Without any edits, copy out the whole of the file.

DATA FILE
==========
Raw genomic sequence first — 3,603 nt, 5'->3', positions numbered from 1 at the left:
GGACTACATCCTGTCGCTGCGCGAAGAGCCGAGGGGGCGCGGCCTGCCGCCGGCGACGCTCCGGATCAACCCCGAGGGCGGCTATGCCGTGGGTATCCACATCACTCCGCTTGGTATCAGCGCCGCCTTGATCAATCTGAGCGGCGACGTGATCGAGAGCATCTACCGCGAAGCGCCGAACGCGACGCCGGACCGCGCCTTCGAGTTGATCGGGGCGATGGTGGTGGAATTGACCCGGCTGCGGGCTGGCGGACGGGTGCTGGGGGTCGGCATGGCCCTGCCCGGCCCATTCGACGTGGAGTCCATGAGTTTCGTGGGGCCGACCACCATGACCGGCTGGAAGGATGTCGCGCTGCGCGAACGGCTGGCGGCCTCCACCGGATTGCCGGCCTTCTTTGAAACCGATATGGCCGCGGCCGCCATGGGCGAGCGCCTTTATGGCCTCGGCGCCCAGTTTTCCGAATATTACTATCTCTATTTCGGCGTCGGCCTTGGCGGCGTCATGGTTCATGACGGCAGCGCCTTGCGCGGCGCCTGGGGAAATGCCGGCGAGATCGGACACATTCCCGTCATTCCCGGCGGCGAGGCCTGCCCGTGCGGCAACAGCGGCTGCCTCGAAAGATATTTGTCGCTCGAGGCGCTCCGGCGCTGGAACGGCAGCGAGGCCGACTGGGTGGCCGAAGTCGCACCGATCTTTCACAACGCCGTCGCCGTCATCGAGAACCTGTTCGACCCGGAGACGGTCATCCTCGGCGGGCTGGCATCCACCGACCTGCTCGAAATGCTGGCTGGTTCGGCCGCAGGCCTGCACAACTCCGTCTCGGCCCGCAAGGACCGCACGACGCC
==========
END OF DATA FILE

Raw genomic sequence first — 3,603 nt, 5'->3', positions numbered from 1 at the left:
GGACTACATCCTGTCGCTGCGCGAAGAGCCGAGGGGGCGCGGCCTGCCGCCGGCGACGCTCCGGATCAACCCCGAGGGCGGCTATGCCGTGGGTATCCACATCACTCCGCTTGGTATCAGCGCCGCCTTGATCAATCTGAGCGGCGACGTGATCGAGAGCATCTACCGCGAAGCGCCGAACGCGACGCCGGACCGCGCCTTCGAGTTGATCGGGGCGATGGTGGTGGAATTGACCCGGCTGCGGGCTGGCGGACGGGTGCTGGGGGTCGGCATGGCCCTGCCCGGCCCATTCGACGTGGAGTCCATGAGTTTCGTGGGGCCGACCACCATGACCGGCTGGAAGGATGTCGCGCTGCGCGAACGGCTGGCGGCCTCCACCGGATTGCCGGCCTTCTTTGAAACCGATATGGCCGCGGCCGCCATGGGCGAGCGCCTTTATGGCCTCGGCGCCCAGTTTTCCGAATATTACTATCTCTATTTCGGCGTCGGCCTTGGCGGCGTCATGGTTCATGACGGCAGCGCCTTGCGCGGCGCCTGGGGAAATGCCGGCGAGATCGGACACATTCCCGTCATTCCCGGCGGCGAGGCCTGCCCGTGCGGCAACAGCGGCTGCCTCGAAAGATATTTGTCGCTCGAGGCGCTCCGGCGCTGGAACGGCAGCGAGGCCGACTGGGTGGCCGAAGTCGCACCGATCTTTCACAACGCCGTCGCCGTCATCGAGAACCTGTTCGACCCGGAGACGGTCATCCTCGGCGGGCTGGCATCCACCGACCTGCTCGAAATGCTGGCTGGTTCGGCCGCAGGCCTGCACAACTCCGTCTCGGCCCGCAAGGACCGCACGACGCC